Isolates were obtained from the Veterinary Laboratories Agency (VLA), Weybridge, UK (Table 1).

Determination of MICs, MPCs, mutation rate and cyclohexane resistance

MICs were determined by the agar dilution method as described by the BSAC.7 Cyclohexane resistance was determined as previously described.8 To determine MPCs, strains were first grown overnight in 100 mL LB broth at 37°C, centrifuged and concentrated by resuspending in 10 mL PBS before determining viable counts. Strains in PBS (100 μL of each strain containing ≥109 cfu) were then plated onto each of 10 plates supplemented with dilutions of ciprofloxacin or enrofloxacin (1 × to 128 × MIC). Plates were incubated at 37°C for 24 h, the colonies counted and incubated again for a further 24 h. The MPC was recorded as the lowest concentration of antibiotic to prevent the emergence of any mutants after 24 h and 48 h incubation.6

At antibiotic concentrations between the MIC and MPC, the frequency at which resistant mutants were selected was calculated as the number of mutants growing in the presence of antibiotic per mL of inoculum divided by the cfu/mL of inoculum. At each antibiotic concentration, five mutants were selected at random and stored on Dorset egg slopes until required for further analysis. The MPC/MIC ratio was determined by dividing the MPC values by the MIC values.

Statistics

The non-parametric Kruskal–Wallis test was used to determine whether mutants isolated with ciprofloxacin were more resistant to ciprofloxacin and enrofloxacin than strains isolated with enrofloxacin.

Results

MICs, MPCs, MPC/MIC ratios and mutant selection frequencies

Although the MICs of ciprofloxacin and enrofloxacin were similar, the MPCs and resulting MPC/MIC ratios tended to be two-to four-fold higher for enrofloxacin compared with ciprofloxacin. MAR strains without mutations in gyrA had MPC/MIC ratios at 24 h of 8–64, whereas all other strains had MPC/MIC ratios at 24 h in the range 2–16 (Table 1). In particular, the MPC/MIC ratios (24 h MPC result) for the S. Typhimurium MAR mutant 3992/96 (no mutation in gyrA) were 32 and 64 for ciprofloxacin and enrofloxacin, respectively (Table 1). The frequency of selection of resistance was similar for Salmonella exposed to either ciprofloxacin or enrofloxacin and ranged from ∼10−7 to ∼10−11 at 24 h (data not shown). The frequency at which mutants were selected decreased as the antibiotic concentration approached the MPC. In most cases, more mutant colonies were seen when the plates were incubated for a further 24 h and for S. Enteritidis 8497/99 and 248/94 and S. Typhimurium 3992/96 and 3992/96 MAR, this had the effect of increasing the MPC by two- to four-fold at 48 h compared to the 24 h value (data not shown). As such, the frequency at which mutants were selected at 48 h was higher (∼1.5- to 10-fold) than that observed at 24 h (data not shown).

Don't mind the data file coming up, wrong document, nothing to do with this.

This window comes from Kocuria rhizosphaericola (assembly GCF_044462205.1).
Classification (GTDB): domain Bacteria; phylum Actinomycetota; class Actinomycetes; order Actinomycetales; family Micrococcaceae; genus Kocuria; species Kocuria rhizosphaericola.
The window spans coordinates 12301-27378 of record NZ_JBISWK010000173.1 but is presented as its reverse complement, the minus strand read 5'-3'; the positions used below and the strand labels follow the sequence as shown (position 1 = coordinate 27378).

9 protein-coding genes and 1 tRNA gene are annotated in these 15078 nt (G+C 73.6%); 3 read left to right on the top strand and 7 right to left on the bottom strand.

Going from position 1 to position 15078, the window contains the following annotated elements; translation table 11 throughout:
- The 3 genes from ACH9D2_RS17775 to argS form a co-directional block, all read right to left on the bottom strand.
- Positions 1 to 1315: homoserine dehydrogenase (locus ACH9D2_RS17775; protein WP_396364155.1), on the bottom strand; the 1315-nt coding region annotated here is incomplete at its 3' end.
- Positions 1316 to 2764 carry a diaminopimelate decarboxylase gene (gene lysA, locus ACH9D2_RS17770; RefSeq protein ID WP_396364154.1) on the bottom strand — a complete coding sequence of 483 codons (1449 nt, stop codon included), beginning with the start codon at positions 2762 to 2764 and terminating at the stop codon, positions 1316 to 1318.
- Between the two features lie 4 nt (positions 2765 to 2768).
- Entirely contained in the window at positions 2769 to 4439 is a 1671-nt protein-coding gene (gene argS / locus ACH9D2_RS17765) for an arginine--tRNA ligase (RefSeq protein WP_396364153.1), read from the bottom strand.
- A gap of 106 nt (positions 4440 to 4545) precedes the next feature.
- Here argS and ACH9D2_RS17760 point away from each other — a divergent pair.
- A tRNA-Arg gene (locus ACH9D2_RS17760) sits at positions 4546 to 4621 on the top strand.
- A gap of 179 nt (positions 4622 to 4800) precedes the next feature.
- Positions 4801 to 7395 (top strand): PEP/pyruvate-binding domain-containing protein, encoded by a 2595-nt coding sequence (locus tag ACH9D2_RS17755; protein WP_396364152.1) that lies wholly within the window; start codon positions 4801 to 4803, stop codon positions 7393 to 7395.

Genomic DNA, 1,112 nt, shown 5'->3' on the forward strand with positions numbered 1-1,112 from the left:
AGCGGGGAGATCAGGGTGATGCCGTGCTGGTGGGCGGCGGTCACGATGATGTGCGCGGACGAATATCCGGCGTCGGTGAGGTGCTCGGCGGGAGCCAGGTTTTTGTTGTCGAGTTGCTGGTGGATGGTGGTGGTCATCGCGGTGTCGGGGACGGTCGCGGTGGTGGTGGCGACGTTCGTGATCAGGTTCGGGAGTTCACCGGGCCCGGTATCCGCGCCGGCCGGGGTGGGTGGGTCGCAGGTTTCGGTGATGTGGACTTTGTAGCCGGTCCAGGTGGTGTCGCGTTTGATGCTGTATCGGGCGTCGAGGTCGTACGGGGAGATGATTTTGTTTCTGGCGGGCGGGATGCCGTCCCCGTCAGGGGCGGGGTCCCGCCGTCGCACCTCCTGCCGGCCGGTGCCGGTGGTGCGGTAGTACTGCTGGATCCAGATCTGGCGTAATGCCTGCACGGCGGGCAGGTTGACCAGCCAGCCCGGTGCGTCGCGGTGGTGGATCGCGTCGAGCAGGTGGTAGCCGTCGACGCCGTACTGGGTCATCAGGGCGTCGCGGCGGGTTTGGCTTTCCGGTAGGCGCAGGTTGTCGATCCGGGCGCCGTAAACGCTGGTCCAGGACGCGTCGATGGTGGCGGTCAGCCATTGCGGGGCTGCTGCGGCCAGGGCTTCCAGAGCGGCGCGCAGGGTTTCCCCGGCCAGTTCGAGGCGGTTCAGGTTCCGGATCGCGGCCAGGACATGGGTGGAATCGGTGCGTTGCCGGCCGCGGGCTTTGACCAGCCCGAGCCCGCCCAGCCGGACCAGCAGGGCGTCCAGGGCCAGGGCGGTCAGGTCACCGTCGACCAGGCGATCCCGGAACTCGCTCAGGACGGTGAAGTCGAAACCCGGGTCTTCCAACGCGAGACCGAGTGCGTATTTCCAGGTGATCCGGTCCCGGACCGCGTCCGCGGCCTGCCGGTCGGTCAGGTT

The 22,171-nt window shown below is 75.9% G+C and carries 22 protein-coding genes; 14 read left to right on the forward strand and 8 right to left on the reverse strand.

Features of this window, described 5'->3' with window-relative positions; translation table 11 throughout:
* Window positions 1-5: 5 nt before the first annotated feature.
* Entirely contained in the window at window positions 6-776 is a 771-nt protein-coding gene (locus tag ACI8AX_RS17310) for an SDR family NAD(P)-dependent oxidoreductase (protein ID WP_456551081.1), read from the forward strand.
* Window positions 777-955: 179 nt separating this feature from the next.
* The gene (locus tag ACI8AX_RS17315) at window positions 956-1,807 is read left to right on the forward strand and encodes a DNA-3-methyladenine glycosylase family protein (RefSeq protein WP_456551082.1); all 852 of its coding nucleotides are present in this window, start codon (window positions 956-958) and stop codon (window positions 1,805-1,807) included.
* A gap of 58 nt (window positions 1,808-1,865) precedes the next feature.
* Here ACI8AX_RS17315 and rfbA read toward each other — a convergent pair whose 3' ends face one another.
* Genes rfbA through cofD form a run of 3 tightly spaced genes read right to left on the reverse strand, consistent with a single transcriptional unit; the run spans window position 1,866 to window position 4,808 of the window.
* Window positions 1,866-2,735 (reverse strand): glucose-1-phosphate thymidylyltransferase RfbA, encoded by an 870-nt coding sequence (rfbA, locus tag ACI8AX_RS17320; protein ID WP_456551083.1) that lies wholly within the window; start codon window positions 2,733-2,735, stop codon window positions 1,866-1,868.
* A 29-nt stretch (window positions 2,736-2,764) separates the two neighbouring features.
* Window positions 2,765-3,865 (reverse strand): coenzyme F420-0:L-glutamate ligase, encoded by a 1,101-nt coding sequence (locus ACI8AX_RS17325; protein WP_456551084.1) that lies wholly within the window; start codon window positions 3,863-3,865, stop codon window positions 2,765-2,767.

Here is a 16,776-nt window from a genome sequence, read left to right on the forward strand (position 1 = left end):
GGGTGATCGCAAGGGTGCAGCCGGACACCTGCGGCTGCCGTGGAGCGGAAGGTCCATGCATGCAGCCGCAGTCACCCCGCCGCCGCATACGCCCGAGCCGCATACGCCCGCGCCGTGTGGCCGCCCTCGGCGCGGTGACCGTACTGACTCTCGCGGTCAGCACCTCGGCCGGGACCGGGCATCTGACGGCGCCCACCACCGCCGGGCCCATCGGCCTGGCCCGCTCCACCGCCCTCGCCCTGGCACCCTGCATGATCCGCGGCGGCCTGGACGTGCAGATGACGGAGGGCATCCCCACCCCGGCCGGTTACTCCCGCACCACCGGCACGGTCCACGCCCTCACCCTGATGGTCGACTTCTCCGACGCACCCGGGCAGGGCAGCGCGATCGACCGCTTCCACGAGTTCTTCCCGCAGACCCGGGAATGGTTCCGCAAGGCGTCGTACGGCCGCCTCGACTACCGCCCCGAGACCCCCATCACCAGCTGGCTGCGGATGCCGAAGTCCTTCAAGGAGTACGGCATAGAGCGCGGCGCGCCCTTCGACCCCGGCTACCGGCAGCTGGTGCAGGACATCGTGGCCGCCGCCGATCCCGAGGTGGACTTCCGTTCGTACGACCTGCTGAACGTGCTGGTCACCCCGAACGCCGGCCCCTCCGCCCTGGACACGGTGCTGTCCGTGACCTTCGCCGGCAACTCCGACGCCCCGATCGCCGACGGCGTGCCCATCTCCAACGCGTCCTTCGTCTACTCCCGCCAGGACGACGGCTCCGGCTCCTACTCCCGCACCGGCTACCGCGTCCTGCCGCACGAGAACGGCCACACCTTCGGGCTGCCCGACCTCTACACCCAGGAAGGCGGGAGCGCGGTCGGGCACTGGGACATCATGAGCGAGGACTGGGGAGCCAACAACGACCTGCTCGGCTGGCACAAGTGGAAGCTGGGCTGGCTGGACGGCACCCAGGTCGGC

Phenotype of selected mutants

Mutants selected with ciprofloxacin were approximately two-fold more resistant to both ciprofloxacin and enrofloxacin compared with mutants isolated with enrofloxacin; this difference was statistically significant (P=0.011) for ciprofloxacin but not for enrofloxacin (P=0.227) (Table 2). None of the mutants derived from the fully susceptible strains became cyclohexane tolerant, but most of the mutants (10/15) derived from the cyclohexane susceptible strains with mutations in gyrA became cyclohexane tolerant (Table 2).

Discussion